When I was 5 years old, my family moved from the only home I had known, near the mountains, to a new home in a place called "back East", near the "Big City". When we lived in my home near the mountains, we would often go up into the mountains to see my mom's family, who all lived in a high mountain valley. They were puritan stock. They didn't smoke or drink or gamble. They never swore. In fact, they hardly spoke much at all. Family get-togethers consisted of things like gathering around a table putting a jigsaw puzzle together, with an occasional comment about the weather breaking the silence.

Several months after we moved to my home near the big city my dad announced that we would be going to the mountains to see the family. I was happy because I knew what that meant. Or, at least, I thought I did. We all piled into the car and began driving miles and miles through wide valleys rimmed by low rolling hills. This looked nothing like the steep, bare sloped mountains I knew. There were farms and forests for miles and miles, but no mountains.

Hours later, as the sun was setting, we began to go up and down bigger hills, and through tunnels, but even in the dark, the silhouettes I saw didn't look much like mountains. I was tired and cranky and begining to think my dad had lost his marbles, when I heard the car turn onto a gravel road. This, at least, seemed promising, since there were lots of gravel roads up in the mountains I remembered. Then my dad said "We're almost there!"

Now I was sure he'd gone daft. The car was bumping along through a forest on a gravel road. My family all lived in a little town out in the wide open spaces of the high mountain valley. There were definitely no forests near where they lived! The car rolled to a stop at a small green wooden gate in the middle of the woods, and my dad got out to open it. Slowly the car crept through the gate, and then wound down the rutted and bumpy track through the forest and a few minutes later came to a stop in a clearing near a small cabin.

"We're here!" my dad said, as my sleepy younger brother and I tumbled out of the car into the crusty snow on the ground. Just then the front door of the cabin burst open and light from inside danced across the snowy meadow.

From inside a voice bellowed "Look! It's Tip and Barb and the boys! They made it!

Before my eyes could adjust to the glaring brightness that seemed to explode out of the cabin, I was swept up and carried through the door that seemed like some magical portal to a strange and different world.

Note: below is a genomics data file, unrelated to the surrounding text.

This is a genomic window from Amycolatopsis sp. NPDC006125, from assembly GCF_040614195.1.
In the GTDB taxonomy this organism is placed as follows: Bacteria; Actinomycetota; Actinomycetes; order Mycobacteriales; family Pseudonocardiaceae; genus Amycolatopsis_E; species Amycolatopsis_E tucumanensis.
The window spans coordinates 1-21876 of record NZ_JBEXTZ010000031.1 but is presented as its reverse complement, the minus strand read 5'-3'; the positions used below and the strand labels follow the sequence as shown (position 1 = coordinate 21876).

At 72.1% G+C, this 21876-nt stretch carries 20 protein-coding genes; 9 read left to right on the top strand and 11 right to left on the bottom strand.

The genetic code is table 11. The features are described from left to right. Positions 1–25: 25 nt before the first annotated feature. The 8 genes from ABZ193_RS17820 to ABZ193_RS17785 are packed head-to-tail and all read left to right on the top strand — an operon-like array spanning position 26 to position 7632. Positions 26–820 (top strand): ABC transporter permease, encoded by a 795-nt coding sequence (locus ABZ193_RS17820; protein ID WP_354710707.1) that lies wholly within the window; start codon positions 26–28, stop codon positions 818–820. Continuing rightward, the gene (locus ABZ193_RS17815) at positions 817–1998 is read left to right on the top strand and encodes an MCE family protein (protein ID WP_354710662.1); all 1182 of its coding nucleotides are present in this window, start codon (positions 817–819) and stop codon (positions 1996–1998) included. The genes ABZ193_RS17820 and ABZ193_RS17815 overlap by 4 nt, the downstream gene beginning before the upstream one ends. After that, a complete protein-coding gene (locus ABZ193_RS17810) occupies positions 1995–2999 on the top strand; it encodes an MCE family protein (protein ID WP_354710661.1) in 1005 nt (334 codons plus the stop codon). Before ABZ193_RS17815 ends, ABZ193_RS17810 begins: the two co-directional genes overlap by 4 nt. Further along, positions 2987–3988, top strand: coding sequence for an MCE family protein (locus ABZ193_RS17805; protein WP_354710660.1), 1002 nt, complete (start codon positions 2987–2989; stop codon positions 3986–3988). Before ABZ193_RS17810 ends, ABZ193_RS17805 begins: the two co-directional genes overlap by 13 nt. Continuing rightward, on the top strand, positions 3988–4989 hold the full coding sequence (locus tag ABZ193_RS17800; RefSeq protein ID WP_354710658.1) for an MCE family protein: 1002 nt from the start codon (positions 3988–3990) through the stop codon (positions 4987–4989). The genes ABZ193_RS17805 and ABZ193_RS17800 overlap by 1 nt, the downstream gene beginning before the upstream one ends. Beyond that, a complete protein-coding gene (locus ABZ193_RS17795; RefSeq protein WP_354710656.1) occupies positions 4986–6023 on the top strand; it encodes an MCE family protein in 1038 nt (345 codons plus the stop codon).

"This is your Aunt Marion" someone said, as a strange woman with a walker bent over me to say hello.

Before I could respond another voice pulled me around. "Say hello to your Great Uncle Bill"

"Why 'ello thar. Who d'we got here, Little Timmy or Greg" a slurred voice warbled as I reeled from the smell of cigar smoke and whiskey.

The entire room seemed to whirl and buzz with people and noise and smells, and there in the very center of it was the one face I recognized, my dad's mother, Grandma Pug. "Geezy peezy, Ran! Don't just stand there, get them something to eat," she yelled, hardly looking up from behind her stacks of poker chips, as she barked orders to my Grandad Ran and anyone else nearby. "They must be half starved by now! Someone bring a couple of chairs over here!"

Before I could move I was swept up again by some cousin or other, introducing me to uncle so and so when I suddenly found my self and the tip end of an impossibly long finger. "Someone looks tired." a low gravelly voice intoned with the even pacing and diction of an English teacher.

This was just the break my mother had been desparately looking for, and the begining of a lifelong partnership between her and my Great Aunt Gert, the one member of my father's family my mother could count as an ally. "We stopped and ate in Breezewood, it's really late, I should put the boys to bed now. It's way past their bed time" my mother said.

My brother and I were whisked to the back of the cabin and tucked into chilly beds stacked with blankets almost heavy enough to smother us. I lay in the bed, watching the long column of light that peeped through the door, left open just a crack, and listening the steady rumble of the gathered clan, my grandmother's sharp cackle rising above the din as she regaled her guests with stories. Slowly the noise subsided, bit by bit, until there was only the quiet murmur of a television.

Now was my opportunity to explore a little; to get my bearings. I crawled out from under the mound of blankets and hopped down off the bed. The pine floor was cold. I tip-toed to the door. It creaked as I pried it open a little, and I stopped still, listening to my heart pounding. No one appeared, so I opened it a little further and slipped into the hall. The light emanated from around a corner in the hall, so I tiptoed down the hall and around the corner. I stopped in the shadows along wall, just before the hallway opened into the big room.

There, in the chair in front of the television, sat my Grandma Pug, dozing off, with a cigarette slowly disintegrating in the ashtray nearby. As I stood there, she suddenly started awake. I wanted to dissappear quickly back down the hallway into the shadows, but it was too late. I was trapped in her gaze like the Millenium Falcon in the Death Star's tractor beam. Slowly I walked up and crawled into the chair beside her.

"So!" she said, in her smoky rasp. "Tell me a story!"